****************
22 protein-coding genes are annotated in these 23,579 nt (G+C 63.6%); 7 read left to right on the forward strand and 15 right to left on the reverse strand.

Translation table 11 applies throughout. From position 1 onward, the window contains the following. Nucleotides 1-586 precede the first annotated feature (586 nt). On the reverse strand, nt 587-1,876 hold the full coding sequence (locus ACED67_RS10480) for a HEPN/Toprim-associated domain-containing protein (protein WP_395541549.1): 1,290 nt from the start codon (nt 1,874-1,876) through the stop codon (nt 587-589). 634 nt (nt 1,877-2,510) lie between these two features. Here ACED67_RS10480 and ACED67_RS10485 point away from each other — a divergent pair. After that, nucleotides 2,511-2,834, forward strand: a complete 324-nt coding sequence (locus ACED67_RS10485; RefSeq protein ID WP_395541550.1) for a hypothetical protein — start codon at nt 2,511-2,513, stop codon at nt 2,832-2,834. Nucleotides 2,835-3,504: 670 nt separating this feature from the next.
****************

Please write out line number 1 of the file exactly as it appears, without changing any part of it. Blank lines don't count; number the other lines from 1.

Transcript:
22 protein-coding genes are annotated in these 23,579 nt (G+C 63.6%); 7 read left to right on the forward strand and 15 right to left on the reverse strand.